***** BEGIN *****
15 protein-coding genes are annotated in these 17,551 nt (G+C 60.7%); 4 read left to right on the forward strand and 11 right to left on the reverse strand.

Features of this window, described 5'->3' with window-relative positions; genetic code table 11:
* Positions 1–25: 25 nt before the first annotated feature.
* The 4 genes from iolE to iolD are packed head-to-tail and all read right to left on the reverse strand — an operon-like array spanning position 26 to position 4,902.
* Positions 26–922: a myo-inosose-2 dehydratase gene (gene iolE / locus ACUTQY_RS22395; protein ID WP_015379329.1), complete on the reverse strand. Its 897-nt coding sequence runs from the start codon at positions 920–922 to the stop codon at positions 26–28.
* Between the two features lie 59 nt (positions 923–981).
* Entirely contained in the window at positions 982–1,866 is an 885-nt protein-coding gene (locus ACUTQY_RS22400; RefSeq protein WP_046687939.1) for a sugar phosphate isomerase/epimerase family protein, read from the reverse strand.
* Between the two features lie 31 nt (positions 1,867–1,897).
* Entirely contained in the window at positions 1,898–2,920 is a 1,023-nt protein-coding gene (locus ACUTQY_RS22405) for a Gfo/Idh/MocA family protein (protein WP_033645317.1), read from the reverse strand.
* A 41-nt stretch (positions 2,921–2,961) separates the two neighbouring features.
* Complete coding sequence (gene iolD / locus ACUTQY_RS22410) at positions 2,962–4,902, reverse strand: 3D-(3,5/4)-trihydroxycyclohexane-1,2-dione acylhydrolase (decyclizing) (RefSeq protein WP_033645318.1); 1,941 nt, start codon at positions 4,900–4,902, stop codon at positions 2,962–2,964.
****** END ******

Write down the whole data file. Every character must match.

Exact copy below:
15 protein-coding genes are annotated in these 17,551 nt (G+C 60.7%); 4 read left to right on the forward strand and 11 right to left on the reverse strand.

Features of this window, described 5'->3' with window-relative positions; genetic code table 11:
* Positions 1–25: 25 nt before the first annotated feature.
* The 4 genes from iolE to iolD are packed head-to-tail and all read right to left on the reverse strand — an operon-like array spanning position 26 to position 4,902.
* Positions 26–922: a myo-inosose-2 dehydratase gene (gene iolE / locus ACUTQY_RS22395; protein ID WP_015379329.1), complete on the reverse strand. Its 897-nt coding sequence runs from the start codon at positions 920–922 to the stop codon at positions 26–28.
* Between the two features lie 59 nt (positions 923–981).
* Entirely contained in the window at positions 982–1,866 is an 885-nt protein-coding gene (locus ACUTQY_RS22400; RefSeq protein WP_046687939.1) for a sugar phosphate isomerase/epimerase family protein, read from the reverse strand.
* Between the two features lie 31 nt (positions 1,867–1,897).
* Entirely contained in the window at positions 1,898–2,920 is a 1,023-nt protein-coding gene (locus ACUTQY_RS22405) for a Gfo/Idh/MocA family protein (protein WP_033645317.1), read from the reverse strand.
* A 41-nt stretch (positions 2,921–2,961) separates the two neighbouring features.
* Complete coding sequence (gene iolD / locus ACUTQY_RS22410) at positions 2,962–4,902, reverse strand: 3D-(3,5/4)-trihydroxycyclohexane-1,2-dione acylhydrolase (decyclizing) (RefSeq protein WP_033645318.1); 1,941 nt, start codon at positions 4,900–4,902, stop codon at positions 2,962–2,964.